04/05/11 1:04pm

Below is a message from John Galla, the chairman of the Riverhead Republican Committee:

“The Riverhead Republican Committee will be conducting screenings for 2011 incumbent candidates/and candidates. Those interested in running for the offices of Town Supervisor and Town Council are requested to call the committee @ 727-1234 and mail a current resume’ to: The Riverhead Republican Committee, PO Box 1428, Riverhead, NY 11901, prior to April 12, 2011.

“Candidates must be legal residents within the Town of Riverhead, New York and must be legally enrolled voters of the Republican Party.”

11/29/10 4:11pm

Dear Marci,
I want to quit smoking. Can I get help through Medicare?

Dear Carl,
Yes you can. Medicare covers counseling to help you quit smoking. As of Aug. 25, 2010, Medicare covers smoking cessation for all people with Medicare, regardless of whether or not they have a disease or condition caused by smoking. Medicare will cover two counseling attempts at quitting smoking per year. Each attempt includes four sessions. Medicare will cover a total of eight sessions every 12 months.  
Medicare will pay 80 percent of the approved amount for smoking cessation efforts after the deductible is met. For hospital outpatient department programs, you will have a co-pay that is no larger than the Part D deductible. If you are in a Medicare private health plan, contact your plan to see what rules and costs apply.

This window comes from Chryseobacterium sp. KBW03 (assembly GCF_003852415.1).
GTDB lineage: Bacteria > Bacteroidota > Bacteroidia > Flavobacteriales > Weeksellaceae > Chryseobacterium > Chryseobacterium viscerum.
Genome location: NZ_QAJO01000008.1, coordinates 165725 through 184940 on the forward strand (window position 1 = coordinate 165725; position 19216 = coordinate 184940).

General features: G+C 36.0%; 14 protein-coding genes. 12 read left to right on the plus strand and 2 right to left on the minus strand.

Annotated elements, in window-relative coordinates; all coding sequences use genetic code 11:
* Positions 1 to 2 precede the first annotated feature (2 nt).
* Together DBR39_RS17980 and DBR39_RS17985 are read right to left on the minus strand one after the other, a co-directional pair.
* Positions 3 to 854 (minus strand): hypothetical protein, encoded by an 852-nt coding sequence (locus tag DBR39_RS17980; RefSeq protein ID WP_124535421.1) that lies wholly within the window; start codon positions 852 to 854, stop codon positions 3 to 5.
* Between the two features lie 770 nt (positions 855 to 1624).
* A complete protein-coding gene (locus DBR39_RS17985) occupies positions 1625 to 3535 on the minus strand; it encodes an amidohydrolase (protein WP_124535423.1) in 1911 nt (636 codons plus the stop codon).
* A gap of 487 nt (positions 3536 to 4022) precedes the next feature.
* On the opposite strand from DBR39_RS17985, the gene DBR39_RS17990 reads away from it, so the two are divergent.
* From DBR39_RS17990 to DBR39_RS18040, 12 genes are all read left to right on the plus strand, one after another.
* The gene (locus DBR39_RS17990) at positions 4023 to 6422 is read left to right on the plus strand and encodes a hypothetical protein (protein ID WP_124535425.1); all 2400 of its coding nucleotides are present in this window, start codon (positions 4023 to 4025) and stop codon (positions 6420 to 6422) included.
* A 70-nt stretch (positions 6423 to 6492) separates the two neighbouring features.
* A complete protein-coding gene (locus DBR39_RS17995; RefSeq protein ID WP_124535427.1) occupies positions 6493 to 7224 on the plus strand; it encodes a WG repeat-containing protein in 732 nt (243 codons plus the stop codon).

Starting Jan. 1, 2011, if you have Original Medicare, and if you have not been diagnosed with an illness that is caused or complicated by smoking, you will pay no co-insurance or deductible for smoking cessation counseling. If you have a smoking-related illness, however, you will still need to pay the Medicare co-insurance or co-pay and deductible.
Prescription drugs for smoking cessation are covered under the Medicare prescription drug benefit, Part D.
You can receive counseling at the doctor’s office from a physician, psychologist or clinical social worker; at a clinic; or at an outpatient department of a hospital. Counseling must be done by a doctor or an approved Medicare provider. Medicare will not pay for hypnosis sessions to help you quit smoking.

Dear Marci,
I am a former military service member and have good drug coverage through TRICARE. Should I still enroll in Medicare Part D?

Dear Tony,
It depends. TRICARE coverage is more comprehensive than Medicare’s drug coverage. You may be better off keeping your TRICARE and not enrolling in the Medicare drug benefit. If you decide you want to enroll in the Medicare drug benefit later, you will not have to pay a penalty as long as you enroll within 63 days of dropping or losing this coverage. Contact TRICARE for more information.
Note that if you qualify for full Extra Help, your co-pays for covered drugs may be less than if you just kept TRICARE. However, TRICARE’s list of covered drugs could be broader than those of Medicare private drug plans in your area, and TRICARE will cover drugs not on its list for a higher co-pay.
If you have TRICARE and you decide to join a Medicare private drug plan, Medicare will pay first and TRICARE will pay second.

Dear Marci,
My father is considering entering a nursing home. He has Medicare and Medicaid. Which will pay for his care?